Thought for the week – 10.9.20

Want to read more?

At the start of the pandemic in March we took the decision to make online access to our news free of charge by taking down our paywall. At a time where accurate information about Covid-19 was vital to our community, this was the right decision – even though it meant a drop in our income. In order to help safeguard the future of our journalism, the time has now come to reinstate our paywall, However, rest assured that access to all Covid related news will still remain free.

To access all other news will require a subscription, as it did pre-pandemic. The good news is that for the whole of December we will be running a special discounted offer to get 3 months access for the price of one month. Thank you for supporting us during this incredibly challenging time.

We value our content and access to our full site is only available with a  subscription. Your subscription entitles you to 7-day-a-week access to our website, plus a full digital copy of that week’s paper to read on your pc/mac or mobile device.  In addition, your subscription includes access to digital archive copies from 2006 onwards.

Just want to read one issue? No problem you can subscribe for just one week (or longer if you wish).

Already a subscriber?


Subscribe Now

The prophet Hosea was commissioned by God to “take with him words”, as he called him to prayer and penitence.

Throughout history leaders have turned to words in even as crucial a matter as to prevent wars. The weight of responsibility placed on ‘words’ is great indeed. How often have we been in a situation where it has been impossible to stay silent. There are other times, however, when words simply are not enough. Then there are times when we are speechless. Sometimes we say too much too soon or, we let others do the talking for us. These are often times when we might have had something very valuable to say.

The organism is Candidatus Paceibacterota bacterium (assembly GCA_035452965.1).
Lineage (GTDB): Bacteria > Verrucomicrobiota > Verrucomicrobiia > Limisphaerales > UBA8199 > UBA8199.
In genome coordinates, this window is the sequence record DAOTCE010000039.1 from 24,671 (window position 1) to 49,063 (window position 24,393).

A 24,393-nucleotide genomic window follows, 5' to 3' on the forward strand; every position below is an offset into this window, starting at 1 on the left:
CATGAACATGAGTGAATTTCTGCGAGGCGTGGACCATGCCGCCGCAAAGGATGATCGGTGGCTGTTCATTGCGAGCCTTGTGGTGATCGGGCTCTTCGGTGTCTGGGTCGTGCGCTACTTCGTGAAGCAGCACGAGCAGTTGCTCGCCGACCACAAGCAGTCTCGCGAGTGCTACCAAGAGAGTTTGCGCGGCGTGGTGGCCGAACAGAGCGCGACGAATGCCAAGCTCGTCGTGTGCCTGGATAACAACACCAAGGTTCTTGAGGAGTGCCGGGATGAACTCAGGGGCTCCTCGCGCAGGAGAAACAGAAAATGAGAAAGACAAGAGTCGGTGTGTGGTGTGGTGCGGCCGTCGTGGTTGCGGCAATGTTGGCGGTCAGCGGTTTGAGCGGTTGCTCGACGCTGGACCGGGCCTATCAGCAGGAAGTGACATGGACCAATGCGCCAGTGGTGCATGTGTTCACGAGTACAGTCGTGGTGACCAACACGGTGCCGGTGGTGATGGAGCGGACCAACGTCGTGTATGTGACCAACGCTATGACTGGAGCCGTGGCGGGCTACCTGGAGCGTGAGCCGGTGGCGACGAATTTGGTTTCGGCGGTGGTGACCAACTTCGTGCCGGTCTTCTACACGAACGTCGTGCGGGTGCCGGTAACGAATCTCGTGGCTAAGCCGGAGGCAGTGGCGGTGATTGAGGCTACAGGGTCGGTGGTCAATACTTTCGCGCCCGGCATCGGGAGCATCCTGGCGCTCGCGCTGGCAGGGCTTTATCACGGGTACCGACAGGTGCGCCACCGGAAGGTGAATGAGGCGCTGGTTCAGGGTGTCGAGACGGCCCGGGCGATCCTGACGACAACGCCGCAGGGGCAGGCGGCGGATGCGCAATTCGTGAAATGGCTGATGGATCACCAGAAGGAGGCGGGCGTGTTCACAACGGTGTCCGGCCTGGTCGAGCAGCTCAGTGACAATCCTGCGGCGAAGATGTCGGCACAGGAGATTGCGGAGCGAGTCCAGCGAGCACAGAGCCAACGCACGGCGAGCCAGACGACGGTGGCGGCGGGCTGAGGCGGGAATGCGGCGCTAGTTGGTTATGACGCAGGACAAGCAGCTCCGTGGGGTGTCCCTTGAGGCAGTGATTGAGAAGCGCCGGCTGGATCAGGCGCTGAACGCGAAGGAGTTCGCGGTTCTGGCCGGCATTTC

Strickened, saddened, sorrowing humanity needs healing words: ‘Apt words have power to assauge the tumours of a troubled mind and are as balm to festered wounds’, wrote John Milton in ‘Samson Agonistes’.

The right words can remove doubt, inspire profound thoughts, minister to anxiety and bring peace. The words of the Christian vocabulary should always be words of assurance, reassurance, encouragement, forgiveness, acceptance-always words of healing.

When our conscience troubles us, it often reminds us where we may have gone wrong. God speaks to us in “in accents clear and long”. The voice of conscience is very often God speaking through us. ‘Lord speak to me that I may speak’. We all need to know when to speak, what to say and, what not to say. We need ‘discernment’.

When our Lord Jesus Christ came into the world, St. John proclaimed: ‘The Word was made flesh and dwelt among us’. Whenever we meet together as Christians, wherever we are, we call to mind Jesus who was – ‘the healing word in action’. All of us as God’s children need to take with us ‘healing words’ on our journey through life.

This season of all seasons is traditionally the holiday season. This is a time for refreshment and for family reunions. Never perhaps, has this been more important to us than this year. After such a time of isolation (and loneliness), we look forward to seeing our old friends again. Although, at the moment, we are missing the comfort of the church’s services and the whirl of the yearly social diary – we know, it will not be too long before we will all be together again.

We pray for sunshine to lift our spirits and brighten our days. As we let God’s word guide us, we are thankful also for the times when words escape us. We know we can truly rest in the Word of Life. As we seek rest for our weary souls, whether we manage to go on holidays or not  – let us remember the powerful words of Jesus:

‘Come to Me all you who labour and our heavy laden and I will give you rest.’ (Matthew 11:28)

‘Peace I leave with you, not as the world gives, give I to you. Let not your heart be troubled, neither let it be afraid.’ (John 14.27)

With my prayers for you and your family and every blessing.

Reverend Anthony M. Jones, BD (Hons), D.P.S., Dip Theol, Cert Min (Oxon), F.R.S.A, Glengarry Parish Church of Scotland